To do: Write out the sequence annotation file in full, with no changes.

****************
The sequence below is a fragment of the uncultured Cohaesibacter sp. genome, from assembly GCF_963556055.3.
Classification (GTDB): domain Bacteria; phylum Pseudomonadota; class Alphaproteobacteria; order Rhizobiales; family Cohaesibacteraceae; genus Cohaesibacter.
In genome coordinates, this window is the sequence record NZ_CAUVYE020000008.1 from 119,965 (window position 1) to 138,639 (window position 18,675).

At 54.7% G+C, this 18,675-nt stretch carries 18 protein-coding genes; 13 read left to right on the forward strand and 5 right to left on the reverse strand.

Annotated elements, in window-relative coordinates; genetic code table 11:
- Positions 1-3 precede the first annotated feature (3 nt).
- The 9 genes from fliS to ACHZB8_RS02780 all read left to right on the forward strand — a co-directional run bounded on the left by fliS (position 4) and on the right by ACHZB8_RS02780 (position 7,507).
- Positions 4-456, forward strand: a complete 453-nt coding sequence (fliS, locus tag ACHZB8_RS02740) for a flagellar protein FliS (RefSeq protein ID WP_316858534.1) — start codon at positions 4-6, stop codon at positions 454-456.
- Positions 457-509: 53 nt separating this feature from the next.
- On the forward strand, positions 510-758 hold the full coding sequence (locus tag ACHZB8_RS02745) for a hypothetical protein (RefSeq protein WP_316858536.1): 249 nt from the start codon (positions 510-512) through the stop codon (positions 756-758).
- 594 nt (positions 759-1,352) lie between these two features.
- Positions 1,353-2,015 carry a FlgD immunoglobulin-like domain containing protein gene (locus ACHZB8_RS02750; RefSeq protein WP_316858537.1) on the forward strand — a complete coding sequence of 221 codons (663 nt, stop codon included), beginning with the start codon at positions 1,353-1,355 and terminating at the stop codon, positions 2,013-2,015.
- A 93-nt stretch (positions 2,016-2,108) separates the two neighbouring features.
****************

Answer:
The sequence below is a fragment of the uncultured Cohaesibacter sp. genome, from assembly GCF_963556055.3.
Classification (GTDB): domain Bacteria; phylum Pseudomonadota; class Alphaproteobacteria; order Rhizobiales; family Cohaesibacteraceae; genus Cohaesibacter.
In genome coordinates, this window is the sequence record NZ_CAUVYE020000008.1 from 119,965 (window position 1) to 138,639 (window position 18,675).

At 54.7% G+C, this 18,675-nt stretch carries 18 protein-coding genes; 13 read left to right on the forward strand and 5 right to left on the reverse strand.

Annotated elements, in window-relative coordinates; genetic code table 11:
- Positions 1-3 precede the first annotated feature (3 nt).
- The 9 genes from fliS to ACHZB8_RS02780 all read left to right on the forward strand — a co-directional run bounded on the left by fliS (position 4) and on the right by ACHZB8_RS02780 (position 7,507).
- Positions 4-456, forward strand: a complete 453-nt coding sequence (fliS, locus tag ACHZB8_RS02740) for a flagellar protein FliS (RefSeq protein ID WP_316858534.1) — start codon at positions 4-6, stop codon at positions 454-456.
- Positions 457-509: 53 nt separating this feature from the next.
- On the forward strand, positions 510-758 hold the full coding sequence (locus tag ACHZB8_RS02745) for a hypothetical protein (RefSeq protein WP_316858536.1): 249 nt from the start codon (positions 510-512) through the stop codon (positions 756-758).
- 594 nt (positions 759-1,352) lie between these two features.
- Positions 1,353-2,015 carry a FlgD immunoglobulin-like domain containing protein gene (locus ACHZB8_RS02750; RefSeq protein WP_316858537.1) on the forward strand — a complete coding sequence of 221 codons (663 nt, stop codon included), beginning with the start codon at positions 1,353-1,355 and terminating at the stop codon, positions 2,013-2,015.
- A 93-nt stretch (positions 2,016-2,108) separates the two neighbouring features.